Solid Retail Sales Data Lifts ETFs

Retail sales grew by 0.9% in April.

Senior ETF Analyst
Reviewed by: Sumit Roy
Edited by: Sumit Roy

Investors’ concerns about a recession eased on Tuesday after data showed that retail sales grew at a brisk pace in April.  

According to the U.S. Census Bureau, retail sales jumped by 0.9% month over month, just slightly under the 1% that economists were expecting. Excluding sales of automobiles and gasoline, sales grew by 1%, outpacing the 0.7% consensus estimate.  

On a year-over-year basis, April’s retail sales represented growth of 8.2%. 

Meanwhile, retail sales figures for the previous month were revised higher. Headline sales increased by 1.4% month over month in March, while the ex-autos-and-gas figure rose by 1.2%. 

Beneath The Headline 

The latest data on retail sales helped the U.S. stock market pull further away from the brink of a bear market. Last week, the S&P 500 closed more than 18% below its all-time high, while on an intraday basis, it fell 19.6% below its highs. Many market participants consider a drop of 20% or more a bear market. 

Following its rally on Tuesday, the index is a more comfortable 15% below its highs, though it’s very much still in correction territory, with worries about inflation, interest rates and geopolitics front and center. 

At least for now, an imminent recession is not something investors have to worry about. The latest government data showed broad-based strength in retail sales, suggesting consumers are weathering higher prices just fine.  

Year-over-year growth in April was 19.8% for restaurants, 8% for clothing stores, 0.8% for furniture stores and 12.7% for nonstore retailers (mostly e-commerce).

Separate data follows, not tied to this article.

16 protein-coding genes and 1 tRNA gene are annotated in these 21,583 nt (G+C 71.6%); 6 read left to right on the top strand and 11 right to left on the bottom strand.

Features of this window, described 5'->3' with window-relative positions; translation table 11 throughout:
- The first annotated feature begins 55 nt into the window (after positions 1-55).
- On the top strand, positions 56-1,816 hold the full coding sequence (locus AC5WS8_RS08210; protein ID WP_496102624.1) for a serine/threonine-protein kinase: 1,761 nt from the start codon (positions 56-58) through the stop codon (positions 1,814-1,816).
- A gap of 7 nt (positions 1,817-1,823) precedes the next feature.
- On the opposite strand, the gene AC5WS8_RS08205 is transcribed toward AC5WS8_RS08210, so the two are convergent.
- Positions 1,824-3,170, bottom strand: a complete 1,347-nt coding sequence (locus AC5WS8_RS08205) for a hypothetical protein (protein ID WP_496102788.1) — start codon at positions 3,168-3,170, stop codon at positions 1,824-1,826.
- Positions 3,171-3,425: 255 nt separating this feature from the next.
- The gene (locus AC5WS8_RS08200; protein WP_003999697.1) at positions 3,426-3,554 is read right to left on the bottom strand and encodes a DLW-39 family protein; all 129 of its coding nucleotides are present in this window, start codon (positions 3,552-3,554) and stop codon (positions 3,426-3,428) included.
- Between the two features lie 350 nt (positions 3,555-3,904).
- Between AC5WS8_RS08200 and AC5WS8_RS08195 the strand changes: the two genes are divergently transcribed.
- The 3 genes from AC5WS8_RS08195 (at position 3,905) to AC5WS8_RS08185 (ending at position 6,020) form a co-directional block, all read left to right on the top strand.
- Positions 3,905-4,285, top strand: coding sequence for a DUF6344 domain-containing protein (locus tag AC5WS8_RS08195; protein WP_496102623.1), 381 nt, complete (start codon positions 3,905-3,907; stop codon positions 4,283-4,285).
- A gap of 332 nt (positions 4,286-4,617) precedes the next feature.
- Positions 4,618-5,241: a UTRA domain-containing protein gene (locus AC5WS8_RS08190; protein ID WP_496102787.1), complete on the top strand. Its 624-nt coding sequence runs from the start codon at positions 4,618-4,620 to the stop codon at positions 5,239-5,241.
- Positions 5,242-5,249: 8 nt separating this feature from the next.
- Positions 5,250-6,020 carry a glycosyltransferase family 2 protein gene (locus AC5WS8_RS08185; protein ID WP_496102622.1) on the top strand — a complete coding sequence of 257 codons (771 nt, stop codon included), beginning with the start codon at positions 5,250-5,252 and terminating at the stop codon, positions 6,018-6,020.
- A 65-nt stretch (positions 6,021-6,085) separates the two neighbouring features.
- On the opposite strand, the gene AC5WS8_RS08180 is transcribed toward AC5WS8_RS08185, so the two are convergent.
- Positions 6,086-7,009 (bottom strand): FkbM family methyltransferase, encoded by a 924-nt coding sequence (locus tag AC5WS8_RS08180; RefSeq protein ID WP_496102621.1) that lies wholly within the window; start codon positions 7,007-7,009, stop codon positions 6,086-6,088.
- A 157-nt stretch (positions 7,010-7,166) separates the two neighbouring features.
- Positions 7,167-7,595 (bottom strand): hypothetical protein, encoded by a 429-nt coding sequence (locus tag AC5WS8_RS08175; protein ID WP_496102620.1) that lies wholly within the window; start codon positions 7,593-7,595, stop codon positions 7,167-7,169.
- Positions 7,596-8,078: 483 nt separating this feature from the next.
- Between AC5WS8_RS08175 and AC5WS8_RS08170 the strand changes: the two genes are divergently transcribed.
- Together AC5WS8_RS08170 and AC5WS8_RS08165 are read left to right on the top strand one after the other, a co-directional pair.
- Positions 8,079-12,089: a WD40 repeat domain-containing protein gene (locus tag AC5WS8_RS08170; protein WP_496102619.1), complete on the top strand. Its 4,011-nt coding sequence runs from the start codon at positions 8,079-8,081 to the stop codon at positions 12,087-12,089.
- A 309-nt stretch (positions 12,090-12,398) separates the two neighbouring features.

ETF Implications  

The strength in retail sales gives the Federal Reserve room to hike rates without necessarily pushing the economy into a recession.  

That’s encouraging news for the economy at large and stocks in general, and is why broad market ETFs like the SPDR S&P 500 ETF Trust (SPY) and the Invesco QQQ Trust (QQQ) rose on Tuesday. 

It was also great news for narrower ETFs focused on retailers specifically. The three-biggest retail-focused ETFs—the SPDR S&P Retail ETF (XRT), the ProShares Online Retail ETF (ONLN) and the Amplify Online Retail ETF (IBUY)—gained 2.2%, 4.6% and 3.7%, respectively.  

On the other hand, the fourth-largest ETF in the category—the VanEck Retail ETF (RTH)—underperformed, with a 0.17% loss.  

In contrast to IBUY and ONLN’s focus on e-commerce, and RTH’s spread-out, equal-weighted portfolio, RTH holds a concentrated basket of 25 mostly brick-and-mortar retailers. 

On Tuesday, its third-largest holding—Walmart—was hammered after announcing weaker-than-expected profits. The company said that high inflation would pressure its margins, causing the stock to fall by 11.4%, its worst single-day decline in 35 years. 


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Sumit Roy is the senior ETF analyst for, where he has worked for 13 years. He creates a variety of content for the platform, including news articles, analysis pieces, videos and podcasts.

Before joining, Sumit was the managing editor and commodities analyst for Hard Assets Investor. In those roles, he was responsible for most of the operations of HAI, a website dedicated to education about commodities investing.

Though he still closely follows the commodities beat, Sumit covers a much broader assortment of topics for, with a particular focus on stock and bond exchange-traded funds.

He is the host of’s Talk ETFs, a popular video series that features weekly interviews with thought leaders in the ETF industry. Sumit is also co-host of Exchange Traded Fridays,’s weekly podcast series.

He lives in the San Francisco Bay Area, where he enjoys climbing the city’s steep hills, playing chess and snowboarding in Lake Tahoe.